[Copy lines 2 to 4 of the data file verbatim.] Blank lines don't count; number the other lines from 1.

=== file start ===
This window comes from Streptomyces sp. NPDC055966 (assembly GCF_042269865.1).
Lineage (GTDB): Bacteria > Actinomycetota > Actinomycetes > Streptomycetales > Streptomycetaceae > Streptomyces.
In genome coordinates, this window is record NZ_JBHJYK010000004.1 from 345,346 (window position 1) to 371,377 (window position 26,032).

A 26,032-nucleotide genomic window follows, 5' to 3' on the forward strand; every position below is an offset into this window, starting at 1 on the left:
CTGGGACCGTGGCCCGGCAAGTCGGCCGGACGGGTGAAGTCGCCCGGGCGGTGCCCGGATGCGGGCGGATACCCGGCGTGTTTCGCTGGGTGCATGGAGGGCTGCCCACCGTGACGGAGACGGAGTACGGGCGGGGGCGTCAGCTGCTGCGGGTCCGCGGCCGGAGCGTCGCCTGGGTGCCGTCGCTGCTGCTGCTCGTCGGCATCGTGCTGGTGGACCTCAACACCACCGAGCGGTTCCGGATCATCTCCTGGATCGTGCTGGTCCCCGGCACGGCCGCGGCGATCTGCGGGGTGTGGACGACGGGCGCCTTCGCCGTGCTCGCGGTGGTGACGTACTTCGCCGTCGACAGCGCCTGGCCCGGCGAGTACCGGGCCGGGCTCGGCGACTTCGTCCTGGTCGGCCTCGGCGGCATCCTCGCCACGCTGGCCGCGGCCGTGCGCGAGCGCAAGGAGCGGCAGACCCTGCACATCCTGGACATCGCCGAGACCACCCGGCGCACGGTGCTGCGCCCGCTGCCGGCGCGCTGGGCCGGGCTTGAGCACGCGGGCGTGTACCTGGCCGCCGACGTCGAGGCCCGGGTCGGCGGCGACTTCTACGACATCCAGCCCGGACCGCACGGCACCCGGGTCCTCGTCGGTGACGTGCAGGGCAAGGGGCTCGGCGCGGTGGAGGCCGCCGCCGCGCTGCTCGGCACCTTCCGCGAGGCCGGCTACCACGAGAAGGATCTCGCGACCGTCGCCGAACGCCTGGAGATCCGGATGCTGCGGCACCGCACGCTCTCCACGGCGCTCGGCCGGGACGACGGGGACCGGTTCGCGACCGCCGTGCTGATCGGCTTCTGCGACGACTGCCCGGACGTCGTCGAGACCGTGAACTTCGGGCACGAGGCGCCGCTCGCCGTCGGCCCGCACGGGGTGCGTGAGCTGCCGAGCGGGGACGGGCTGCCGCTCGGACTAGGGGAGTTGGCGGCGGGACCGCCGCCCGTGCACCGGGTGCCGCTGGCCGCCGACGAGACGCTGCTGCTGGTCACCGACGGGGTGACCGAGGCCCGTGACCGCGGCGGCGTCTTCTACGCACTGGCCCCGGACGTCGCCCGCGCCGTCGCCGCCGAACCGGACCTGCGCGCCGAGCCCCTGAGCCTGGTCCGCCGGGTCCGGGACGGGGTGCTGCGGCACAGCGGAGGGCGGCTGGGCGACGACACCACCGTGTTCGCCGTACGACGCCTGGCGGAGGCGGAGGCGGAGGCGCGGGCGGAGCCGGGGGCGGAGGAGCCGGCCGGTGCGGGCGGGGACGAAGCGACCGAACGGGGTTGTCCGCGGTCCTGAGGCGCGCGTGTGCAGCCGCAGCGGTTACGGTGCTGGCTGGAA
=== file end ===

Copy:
Lineage (GTDB): Bacteria > Actinomycetota > Actinomycetes > Streptomycetales > Streptomycetaceae > Streptomyces.
In genome coordinates, this window is record NZ_JBHJYK010000004.1 from 345,346 (window position 1) to 371,377 (window position 26,032).

A 26,032-nucleotide genomic window follows, 5' to 3' on the forward strand; every position below is an offset into this window, starting at 1 on the left: